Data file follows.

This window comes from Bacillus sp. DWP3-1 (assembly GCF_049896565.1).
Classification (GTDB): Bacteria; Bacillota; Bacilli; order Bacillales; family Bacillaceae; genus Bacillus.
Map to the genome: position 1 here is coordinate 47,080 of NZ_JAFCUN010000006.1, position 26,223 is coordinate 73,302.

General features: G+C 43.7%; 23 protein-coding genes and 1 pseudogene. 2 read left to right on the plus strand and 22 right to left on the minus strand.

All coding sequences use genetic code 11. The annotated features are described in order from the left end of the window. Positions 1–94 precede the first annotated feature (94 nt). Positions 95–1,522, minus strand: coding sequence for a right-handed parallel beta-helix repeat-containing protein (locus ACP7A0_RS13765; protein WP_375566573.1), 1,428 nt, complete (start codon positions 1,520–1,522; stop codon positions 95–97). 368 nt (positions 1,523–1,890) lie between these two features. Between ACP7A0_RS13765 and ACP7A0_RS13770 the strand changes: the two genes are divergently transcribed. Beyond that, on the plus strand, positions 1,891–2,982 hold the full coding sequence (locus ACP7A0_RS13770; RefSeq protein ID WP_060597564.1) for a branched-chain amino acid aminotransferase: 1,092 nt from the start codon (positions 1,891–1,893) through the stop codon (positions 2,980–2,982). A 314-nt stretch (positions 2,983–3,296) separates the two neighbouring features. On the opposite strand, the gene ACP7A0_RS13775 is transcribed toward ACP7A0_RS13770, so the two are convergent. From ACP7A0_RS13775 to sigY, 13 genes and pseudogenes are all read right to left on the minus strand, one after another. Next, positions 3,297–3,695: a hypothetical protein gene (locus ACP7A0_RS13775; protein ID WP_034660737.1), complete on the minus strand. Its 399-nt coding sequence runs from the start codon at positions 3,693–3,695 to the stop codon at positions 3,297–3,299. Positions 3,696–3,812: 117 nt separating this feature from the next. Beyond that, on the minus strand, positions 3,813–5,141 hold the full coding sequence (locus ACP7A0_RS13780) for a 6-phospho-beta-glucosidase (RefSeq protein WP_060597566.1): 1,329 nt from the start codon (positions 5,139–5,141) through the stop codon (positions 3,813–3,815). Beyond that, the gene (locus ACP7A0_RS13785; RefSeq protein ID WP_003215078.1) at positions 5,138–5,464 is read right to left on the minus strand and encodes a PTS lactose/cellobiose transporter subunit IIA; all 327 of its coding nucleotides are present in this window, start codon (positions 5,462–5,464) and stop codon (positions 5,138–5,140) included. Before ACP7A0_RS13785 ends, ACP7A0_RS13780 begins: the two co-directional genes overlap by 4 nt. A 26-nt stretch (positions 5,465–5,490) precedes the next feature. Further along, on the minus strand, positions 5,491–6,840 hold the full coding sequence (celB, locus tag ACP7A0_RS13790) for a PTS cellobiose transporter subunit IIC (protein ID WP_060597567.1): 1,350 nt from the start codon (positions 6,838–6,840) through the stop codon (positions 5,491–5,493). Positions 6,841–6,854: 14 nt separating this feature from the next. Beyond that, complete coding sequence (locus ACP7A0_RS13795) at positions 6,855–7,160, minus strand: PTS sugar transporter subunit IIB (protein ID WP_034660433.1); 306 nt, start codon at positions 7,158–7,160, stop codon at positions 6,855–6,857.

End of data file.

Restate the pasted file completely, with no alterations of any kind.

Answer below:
This window comes from Bacillus sp. DWP3-1 (assembly GCF_049896565.1).
Classification (GTDB): Bacteria; Bacillota; Bacilli; order Bacillales; family Bacillaceae; genus Bacillus.
Map to the genome: position 1 here is coordinate 47,080 of NZ_JAFCUN010000006.1, position 26,223 is coordinate 73,302.

General features: G+C 43.7%; 23 protein-coding genes and 1 pseudogene. 2 read left to right on the plus strand and 22 right to left on the minus strand.

All coding sequences use genetic code 11. The annotated features are described in order from the left end of the window. Positions 1–94 precede the first annotated feature (94 nt). Positions 95–1,522, minus strand: coding sequence for a right-handed parallel beta-helix repeat-containing protein (locus ACP7A0_RS13765; protein WP_375566573.1), 1,428 nt, complete (start codon positions 1,520–1,522; stop codon positions 95–97). 368 nt (positions 1,523–1,890) lie between these two features. Between ACP7A0_RS13765 and ACP7A0_RS13770 the strand changes: the two genes are divergently transcribed. Beyond that, on the plus strand, positions 1,891–2,982 hold the full coding sequence (locus ACP7A0_RS13770; RefSeq protein ID WP_060597564.1) for a branched-chain amino acid aminotransferase: 1,092 nt from the start codon (positions 1,891–1,893) through the stop codon (positions 2,980–2,982). A 314-nt stretch (positions 2,983–3,296) separates the two neighbouring features. On the opposite strand, the gene ACP7A0_RS13775 is transcribed toward ACP7A0_RS13770, so the two are convergent. From ACP7A0_RS13775 to sigY, 13 genes and pseudogenes are all read right to left on the minus strand, one after another. Next, positions 3,297–3,695: a hypothetical protein gene (locus ACP7A0_RS13775; protein ID WP_034660737.1), complete on the minus strand. Its 399-nt coding sequence runs from the start codon at positions 3,693–3,695 to the stop codon at positions 3,297–3,299. Positions 3,696–3,812: 117 nt separating this feature from the next. Beyond that, on the minus strand, positions 3,813–5,141 hold the full coding sequence (locus ACP7A0_RS13780) for a 6-phospho-beta-glucosidase (RefSeq protein WP_060597566.1): 1,329 nt from the start codon (positions 5,139–5,141) through the stop codon (positions 3,813–3,815). Beyond that, the gene (locus ACP7A0_RS13785; RefSeq protein ID WP_003215078.1) at positions 5,138–5,464 is read right to left on the minus strand and encodes a PTS lactose/cellobiose transporter subunit IIA; all 327 of its coding nucleotides are present in this window, start codon (positions 5,462–5,464) and stop codon (positions 5,138–5,140) included. Before ACP7A0_RS13785 ends, ACP7A0_RS13780 begins: the two co-directional genes overlap by 4 nt. A 26-nt stretch (positions 5,465–5,490) precedes the next feature. Further along, on the minus strand, positions 5,491–6,840 hold the full coding sequence (celB, locus tag ACP7A0_RS13790) for a PTS cellobiose transporter subunit IIC (protein ID WP_060597567.1): 1,350 nt from the start codon (positions 6,838–6,840) through the stop codon (positions 5,491–5,493). Positions 6,841–6,854: 14 nt separating this feature from the next. Beyond that, complete coding sequence (locus ACP7A0_RS13795) at positions 6,855–7,160, minus strand: PTS sugar transporter subunit IIB (protein ID WP_034660433.1); 306 nt, start codon at positions 7,158–7,160, stop codon at positions 6,855–6,857.